North American Congress on Latin America

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Template:TOCnestleft North American Congress on Latin America is an independent, nonprofit organization founded in 1966. Its "mission is to provide information and analysis on the region, and on its complex and changing relationship with the United States, as tools for education and advocacy - to foster knowledge beyond borders." In 1977, it helped found DataCenter.[1]


According to the website La Nueva Cubah[2];

NACLA was formed in 1967 after the Tricontinental Congress in Havana by individuals associated with Students for a Democratic Society(SDS). NACLA said it was recruiting "men and women, from a variety of organizations and movements, who not only favor revolutionary change in Latin America, but also take a revolutionary position toward their own society." SDS leaders called NACLA the "intelligence gathering arm" of the radical movement. NACLA's published Methodology Guide recommends supplementing public source information by pretext interviews and phone calls, and NACLA has also planted or developed covert sources in government agencies and private companies...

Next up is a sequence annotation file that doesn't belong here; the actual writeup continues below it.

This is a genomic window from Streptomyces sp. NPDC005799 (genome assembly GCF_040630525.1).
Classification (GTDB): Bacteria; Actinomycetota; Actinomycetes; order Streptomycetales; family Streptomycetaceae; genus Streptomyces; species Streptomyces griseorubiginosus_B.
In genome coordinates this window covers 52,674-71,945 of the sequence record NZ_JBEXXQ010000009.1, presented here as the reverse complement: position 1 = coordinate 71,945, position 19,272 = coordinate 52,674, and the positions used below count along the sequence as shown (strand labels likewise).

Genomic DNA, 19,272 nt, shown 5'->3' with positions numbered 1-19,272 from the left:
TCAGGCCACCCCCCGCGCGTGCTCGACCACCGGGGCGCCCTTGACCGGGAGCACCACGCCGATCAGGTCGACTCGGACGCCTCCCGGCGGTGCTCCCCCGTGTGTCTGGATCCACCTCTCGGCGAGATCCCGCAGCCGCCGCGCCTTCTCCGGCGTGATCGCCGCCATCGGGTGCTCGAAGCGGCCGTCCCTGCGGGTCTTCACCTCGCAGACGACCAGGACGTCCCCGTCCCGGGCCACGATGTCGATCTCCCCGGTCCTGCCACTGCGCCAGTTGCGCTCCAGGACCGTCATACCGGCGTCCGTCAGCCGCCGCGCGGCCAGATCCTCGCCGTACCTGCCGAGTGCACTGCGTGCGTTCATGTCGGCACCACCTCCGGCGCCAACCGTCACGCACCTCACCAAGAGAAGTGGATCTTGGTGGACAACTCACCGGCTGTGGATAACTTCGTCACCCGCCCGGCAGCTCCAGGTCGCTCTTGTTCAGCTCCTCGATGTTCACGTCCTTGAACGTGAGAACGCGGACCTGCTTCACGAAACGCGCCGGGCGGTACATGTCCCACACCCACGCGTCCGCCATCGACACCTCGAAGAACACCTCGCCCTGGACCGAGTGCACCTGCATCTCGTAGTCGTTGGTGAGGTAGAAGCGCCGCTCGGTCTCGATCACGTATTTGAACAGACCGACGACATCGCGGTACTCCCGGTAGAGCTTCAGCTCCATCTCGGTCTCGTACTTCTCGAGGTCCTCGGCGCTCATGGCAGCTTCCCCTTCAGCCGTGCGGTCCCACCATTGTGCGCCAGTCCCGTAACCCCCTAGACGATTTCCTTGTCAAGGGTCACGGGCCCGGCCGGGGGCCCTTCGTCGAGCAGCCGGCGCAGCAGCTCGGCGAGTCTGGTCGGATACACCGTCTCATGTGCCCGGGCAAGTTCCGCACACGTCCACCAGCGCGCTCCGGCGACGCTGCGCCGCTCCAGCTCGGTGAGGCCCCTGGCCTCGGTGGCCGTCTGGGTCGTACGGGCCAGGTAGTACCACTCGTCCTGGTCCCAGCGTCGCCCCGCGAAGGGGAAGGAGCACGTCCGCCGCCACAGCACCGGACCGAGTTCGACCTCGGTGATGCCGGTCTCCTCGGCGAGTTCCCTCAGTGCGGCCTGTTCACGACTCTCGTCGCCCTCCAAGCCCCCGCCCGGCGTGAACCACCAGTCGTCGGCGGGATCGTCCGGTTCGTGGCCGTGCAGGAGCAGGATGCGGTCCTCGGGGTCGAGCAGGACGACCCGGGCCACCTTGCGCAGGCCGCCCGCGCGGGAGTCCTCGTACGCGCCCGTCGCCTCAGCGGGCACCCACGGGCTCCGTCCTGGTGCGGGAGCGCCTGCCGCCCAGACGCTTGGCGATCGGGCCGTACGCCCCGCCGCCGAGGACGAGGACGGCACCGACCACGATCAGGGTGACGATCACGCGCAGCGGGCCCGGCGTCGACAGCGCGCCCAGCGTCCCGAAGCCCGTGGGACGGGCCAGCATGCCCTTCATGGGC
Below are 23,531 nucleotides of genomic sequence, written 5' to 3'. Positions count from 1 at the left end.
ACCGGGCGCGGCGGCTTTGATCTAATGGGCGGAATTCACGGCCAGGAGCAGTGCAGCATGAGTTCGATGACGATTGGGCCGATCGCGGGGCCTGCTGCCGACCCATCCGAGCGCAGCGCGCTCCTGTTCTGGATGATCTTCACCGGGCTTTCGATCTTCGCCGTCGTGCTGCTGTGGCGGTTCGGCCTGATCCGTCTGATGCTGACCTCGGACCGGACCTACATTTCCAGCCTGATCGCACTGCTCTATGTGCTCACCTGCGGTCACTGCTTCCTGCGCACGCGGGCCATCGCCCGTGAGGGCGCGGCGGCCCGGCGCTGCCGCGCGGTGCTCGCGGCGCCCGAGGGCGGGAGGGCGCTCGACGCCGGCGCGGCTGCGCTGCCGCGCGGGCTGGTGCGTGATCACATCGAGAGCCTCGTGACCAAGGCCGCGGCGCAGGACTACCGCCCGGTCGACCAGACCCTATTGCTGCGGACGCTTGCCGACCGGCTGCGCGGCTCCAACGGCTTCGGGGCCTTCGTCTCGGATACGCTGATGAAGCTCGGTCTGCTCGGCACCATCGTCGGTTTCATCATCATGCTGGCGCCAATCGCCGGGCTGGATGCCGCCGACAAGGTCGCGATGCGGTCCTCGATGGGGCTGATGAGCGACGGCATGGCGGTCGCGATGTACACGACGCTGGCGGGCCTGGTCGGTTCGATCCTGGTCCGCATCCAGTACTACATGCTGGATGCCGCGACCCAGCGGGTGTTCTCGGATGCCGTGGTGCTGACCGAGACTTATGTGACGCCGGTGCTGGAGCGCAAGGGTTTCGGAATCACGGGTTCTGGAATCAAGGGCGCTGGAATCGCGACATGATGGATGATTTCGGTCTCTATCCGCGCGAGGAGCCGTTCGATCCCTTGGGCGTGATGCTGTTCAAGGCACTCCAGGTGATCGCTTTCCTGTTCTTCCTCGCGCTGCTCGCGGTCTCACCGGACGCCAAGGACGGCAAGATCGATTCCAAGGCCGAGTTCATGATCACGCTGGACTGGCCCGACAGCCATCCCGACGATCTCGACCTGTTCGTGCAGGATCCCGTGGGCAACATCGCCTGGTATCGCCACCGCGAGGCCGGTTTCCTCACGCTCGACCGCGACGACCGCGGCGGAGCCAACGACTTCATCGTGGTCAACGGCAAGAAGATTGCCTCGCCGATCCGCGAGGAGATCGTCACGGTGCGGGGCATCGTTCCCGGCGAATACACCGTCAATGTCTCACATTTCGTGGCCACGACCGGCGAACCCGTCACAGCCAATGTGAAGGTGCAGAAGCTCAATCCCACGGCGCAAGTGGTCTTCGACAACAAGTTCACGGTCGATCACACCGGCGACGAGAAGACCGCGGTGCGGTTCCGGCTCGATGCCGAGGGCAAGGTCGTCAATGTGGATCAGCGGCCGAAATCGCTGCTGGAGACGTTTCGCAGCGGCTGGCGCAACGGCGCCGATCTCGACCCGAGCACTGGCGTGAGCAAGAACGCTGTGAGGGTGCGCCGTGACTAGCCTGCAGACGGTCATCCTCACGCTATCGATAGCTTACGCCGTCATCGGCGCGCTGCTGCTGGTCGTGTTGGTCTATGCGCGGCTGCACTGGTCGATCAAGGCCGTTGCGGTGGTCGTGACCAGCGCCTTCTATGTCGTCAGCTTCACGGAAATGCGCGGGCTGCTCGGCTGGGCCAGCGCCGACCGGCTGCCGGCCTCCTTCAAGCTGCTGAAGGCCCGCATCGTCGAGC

Particular targets for NACLA information-gathering include companies supplying arms, anti-terrorist and police equipment to Latin America and Mexico; U.S. government defense, counter-insurgent and anti-terrorist programs; and oil, agribusiness, minerals and other U.S. companies with major Latin American operations.

Agee claim

In the British edition of "Inside the Company: CIA Diary", CIA agent turned Cuban intelligence asset Philip Agee admitted that Cuban government agents and Communist Party officials provided "special assistance and data available only from government documentation" and that NACLA staff "obtained vital research materials in New York and Washington, DC."




Research Associates

Board of Directors

Editorial Committee

External links



  1. About NACLA
  2. ttp://
  3. Staff